On Friday night, the Boston Celtics finally made their big post-trade deadline move. After whiffing on Andre Drummond and the since-retired LaMarcus Aldridge, GM Danny Ainge found his frontcourt depth piece in former No. 2 overall pick Jabari Parker.
Parker will reportedly sign a two-year contract with the Celtics; the second year likely comes with only a partial guarantee.
To make room for the 26-year-old on their roster, the Celtics were forced to part with Moe Wagner. It was a quick turnaround for the big man, who had been acquired by Boston just over three weeks prior.
However, Parker brings something to the table that Wagner does not and that the Celtics’ second unit is in dire need of. Namely, big-time scoring chops.
Still, Parker has failed to live up to the superstar potential many had seen in him ahead of the 2014 NBA Draft. Even at his best, there were aspects of his game that didn’t lend themselves to being a building-block player. And a slew of injuries have only served to slow him down since then.
Consequently, he appeared in only three games for the Sacramento Kings this season before the two sides parted ways.
As such, the reaction to his signing has hit varying points on the spectrum — from extreme optimism to, “I don’t get it.”
Hoops Pundits React to Celtics’ Shock Signing
For his part, Yahoo’s Keith Smith noted that, even as he may be the last remaining resident on “Jabari Parker Island,” the forward’s sudden move to the Celtics was a shocker for him. That said, Smith believes that it was a “no-risk” move for Boston and that the team didn’t need Wagner as a fifth big because “Tacko [Fall] can fill that role.”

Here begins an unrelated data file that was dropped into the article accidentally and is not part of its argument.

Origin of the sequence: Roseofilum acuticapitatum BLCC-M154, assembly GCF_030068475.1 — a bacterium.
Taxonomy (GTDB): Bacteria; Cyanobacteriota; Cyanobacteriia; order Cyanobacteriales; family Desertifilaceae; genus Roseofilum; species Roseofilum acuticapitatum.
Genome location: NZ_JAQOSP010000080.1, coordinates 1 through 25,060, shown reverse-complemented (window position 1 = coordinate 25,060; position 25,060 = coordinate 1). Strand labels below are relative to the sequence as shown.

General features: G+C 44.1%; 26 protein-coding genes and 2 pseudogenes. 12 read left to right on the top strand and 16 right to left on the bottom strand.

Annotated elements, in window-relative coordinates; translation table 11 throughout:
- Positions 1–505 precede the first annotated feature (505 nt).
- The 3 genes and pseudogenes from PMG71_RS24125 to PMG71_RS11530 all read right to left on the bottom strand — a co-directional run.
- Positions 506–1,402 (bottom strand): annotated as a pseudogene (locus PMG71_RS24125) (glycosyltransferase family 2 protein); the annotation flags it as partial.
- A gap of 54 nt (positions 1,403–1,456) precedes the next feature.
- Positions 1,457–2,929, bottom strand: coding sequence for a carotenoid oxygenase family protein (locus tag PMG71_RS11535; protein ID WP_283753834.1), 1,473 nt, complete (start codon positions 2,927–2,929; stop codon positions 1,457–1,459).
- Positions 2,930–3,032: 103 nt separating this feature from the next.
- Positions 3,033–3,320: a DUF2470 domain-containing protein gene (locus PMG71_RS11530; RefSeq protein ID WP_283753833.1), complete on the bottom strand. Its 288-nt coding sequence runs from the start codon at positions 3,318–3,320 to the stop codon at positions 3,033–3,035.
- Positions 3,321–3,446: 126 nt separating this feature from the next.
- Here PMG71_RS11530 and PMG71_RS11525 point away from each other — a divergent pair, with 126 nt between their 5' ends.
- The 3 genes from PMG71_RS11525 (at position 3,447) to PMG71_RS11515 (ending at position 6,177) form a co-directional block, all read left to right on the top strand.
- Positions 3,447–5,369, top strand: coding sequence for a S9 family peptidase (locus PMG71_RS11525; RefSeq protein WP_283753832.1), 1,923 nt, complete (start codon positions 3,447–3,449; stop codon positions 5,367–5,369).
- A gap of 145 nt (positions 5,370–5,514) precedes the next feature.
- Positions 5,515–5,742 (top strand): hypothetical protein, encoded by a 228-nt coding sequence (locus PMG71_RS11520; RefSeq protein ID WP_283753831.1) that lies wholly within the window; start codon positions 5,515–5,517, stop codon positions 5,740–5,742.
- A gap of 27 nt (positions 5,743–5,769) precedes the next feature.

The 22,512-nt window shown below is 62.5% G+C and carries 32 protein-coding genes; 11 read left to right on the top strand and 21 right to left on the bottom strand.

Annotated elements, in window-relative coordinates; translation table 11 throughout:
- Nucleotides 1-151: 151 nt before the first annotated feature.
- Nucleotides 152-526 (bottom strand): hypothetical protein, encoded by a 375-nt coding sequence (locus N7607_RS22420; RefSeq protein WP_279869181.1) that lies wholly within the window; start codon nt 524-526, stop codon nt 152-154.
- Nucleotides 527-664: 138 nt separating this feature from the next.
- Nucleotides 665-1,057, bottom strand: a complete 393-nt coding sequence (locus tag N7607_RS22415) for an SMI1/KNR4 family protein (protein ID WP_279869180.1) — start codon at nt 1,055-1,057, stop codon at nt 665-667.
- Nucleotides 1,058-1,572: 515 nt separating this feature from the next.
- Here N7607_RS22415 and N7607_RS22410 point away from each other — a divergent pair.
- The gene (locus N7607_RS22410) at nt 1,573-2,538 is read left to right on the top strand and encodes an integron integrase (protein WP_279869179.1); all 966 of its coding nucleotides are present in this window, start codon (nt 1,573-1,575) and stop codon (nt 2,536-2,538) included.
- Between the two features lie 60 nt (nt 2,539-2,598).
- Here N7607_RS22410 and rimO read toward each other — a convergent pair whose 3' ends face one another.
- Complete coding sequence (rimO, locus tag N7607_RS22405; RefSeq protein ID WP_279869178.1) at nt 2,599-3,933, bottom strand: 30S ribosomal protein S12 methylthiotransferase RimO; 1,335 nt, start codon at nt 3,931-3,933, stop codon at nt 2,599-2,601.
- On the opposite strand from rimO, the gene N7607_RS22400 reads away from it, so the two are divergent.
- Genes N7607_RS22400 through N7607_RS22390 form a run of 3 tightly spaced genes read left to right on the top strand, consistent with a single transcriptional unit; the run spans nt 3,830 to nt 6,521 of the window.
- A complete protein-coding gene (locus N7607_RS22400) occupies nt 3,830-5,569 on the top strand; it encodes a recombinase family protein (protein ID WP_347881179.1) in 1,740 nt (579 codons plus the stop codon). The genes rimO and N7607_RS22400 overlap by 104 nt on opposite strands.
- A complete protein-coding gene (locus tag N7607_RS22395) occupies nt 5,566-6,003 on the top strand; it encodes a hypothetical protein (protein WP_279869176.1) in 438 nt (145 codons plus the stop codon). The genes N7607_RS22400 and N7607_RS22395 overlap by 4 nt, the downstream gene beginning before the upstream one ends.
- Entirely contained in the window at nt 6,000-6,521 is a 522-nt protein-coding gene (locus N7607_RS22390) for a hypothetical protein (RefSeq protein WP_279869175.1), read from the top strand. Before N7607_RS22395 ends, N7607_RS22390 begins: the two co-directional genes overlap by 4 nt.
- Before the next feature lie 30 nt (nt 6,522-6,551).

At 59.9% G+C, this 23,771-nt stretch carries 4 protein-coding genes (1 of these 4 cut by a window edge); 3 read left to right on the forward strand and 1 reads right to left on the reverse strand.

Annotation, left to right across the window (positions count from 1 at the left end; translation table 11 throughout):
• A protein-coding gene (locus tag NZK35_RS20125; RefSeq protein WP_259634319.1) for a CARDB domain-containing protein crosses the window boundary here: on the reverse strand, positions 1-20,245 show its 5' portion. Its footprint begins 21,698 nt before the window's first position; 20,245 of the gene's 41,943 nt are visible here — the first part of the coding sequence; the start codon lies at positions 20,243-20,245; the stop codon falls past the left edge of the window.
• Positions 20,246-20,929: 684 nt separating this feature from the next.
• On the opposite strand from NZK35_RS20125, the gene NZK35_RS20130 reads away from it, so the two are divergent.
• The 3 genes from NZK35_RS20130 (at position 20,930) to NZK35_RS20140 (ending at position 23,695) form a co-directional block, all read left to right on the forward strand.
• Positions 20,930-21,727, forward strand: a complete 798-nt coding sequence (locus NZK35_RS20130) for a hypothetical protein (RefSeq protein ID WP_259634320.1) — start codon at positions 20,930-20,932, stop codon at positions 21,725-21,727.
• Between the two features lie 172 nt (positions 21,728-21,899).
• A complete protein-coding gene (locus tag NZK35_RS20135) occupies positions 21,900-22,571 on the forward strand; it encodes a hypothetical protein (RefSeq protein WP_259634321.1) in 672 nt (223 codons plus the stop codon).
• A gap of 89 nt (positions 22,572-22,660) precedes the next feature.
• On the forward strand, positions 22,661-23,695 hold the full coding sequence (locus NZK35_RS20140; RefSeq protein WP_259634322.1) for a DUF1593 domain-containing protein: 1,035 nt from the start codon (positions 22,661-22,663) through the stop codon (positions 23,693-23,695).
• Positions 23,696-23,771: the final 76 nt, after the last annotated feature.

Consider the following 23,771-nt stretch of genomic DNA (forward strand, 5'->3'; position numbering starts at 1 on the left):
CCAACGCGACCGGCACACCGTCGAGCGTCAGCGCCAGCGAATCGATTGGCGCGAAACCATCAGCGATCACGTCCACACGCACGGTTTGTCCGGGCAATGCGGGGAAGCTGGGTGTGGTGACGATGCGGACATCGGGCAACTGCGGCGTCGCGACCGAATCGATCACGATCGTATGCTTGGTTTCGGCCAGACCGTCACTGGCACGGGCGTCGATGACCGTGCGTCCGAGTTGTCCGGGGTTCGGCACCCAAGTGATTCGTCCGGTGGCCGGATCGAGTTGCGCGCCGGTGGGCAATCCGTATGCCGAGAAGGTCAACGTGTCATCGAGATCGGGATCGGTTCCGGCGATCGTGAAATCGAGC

In his write-up on the signing for CelticsBlog, Smith pointed to a February game in which Parker scored six points on 3-of-5 shooting in limited action as evidence that his scoring ability is still intact. The former Duke standout scored in a variety of ways during his 16 minutes on the floor.
Boston.com’s Tom Westerholm joked that fans could now rest easy because Luke Kornet’s roster spot is safe. Although the tweet was made in jest, Kornet has played well in Boston, hitting 37 percent of his triples and putting up 4.7 points, 3.4 rebounds and 1.6 blocks per contest in limited action.
NBC Sports Chicago’s Rob Schaefer made a similar crack, calling Parker and Kornet “Bulls legends.”
Finally, Boston Sports Journal’s John Karalis apparently wasn’t a fan of the signing. He seemingly couldn’t wrap his head around inking Parker on even a conceptual level.
What Parker Brings to the Table (and What He Doesn’t)
In some ways, Parker’s game is out of touch with the modern NBA. He has never been a consistent defender, and while he has a number of offensive tricks up his sleeve, there have been issues there as well.
First and foremost, Parker hasn’t shown a great ability to stretch the floor since his early days with the Milwaukee Bucks. Over his career, he has connected on 32 percent of his triples; last season, that number was just 26.9 percent.
He has also relied pretty heavily on mid-range offense to produce points, taking 40.7 percent of his shots from three feet away from the hoop out to the three-point line.
After two ACL tears, he has also lost some explosiveness.
On the other hand, Parker continues to be very adept at generating his own offense, a skill that had some people comparing him to Carmelo Anthony coming out of Duke. Even after the injuries, he has a solid first step and an innate ability to get to the basket and finish.
Throughout his career, he has always flirted with or been over the 70-percent mark in terms of making shots within three feet of the tin. Clearly, he’s not a lifetime 14.8 PPG scorer by accident. His three-point shortfall notwithstanding, Parker is a versatile scorer who is always on the hunt for buckets.
For a Celtics team needing more offensive potency behind its big guns, he may have a lot to offer as a depth piece.
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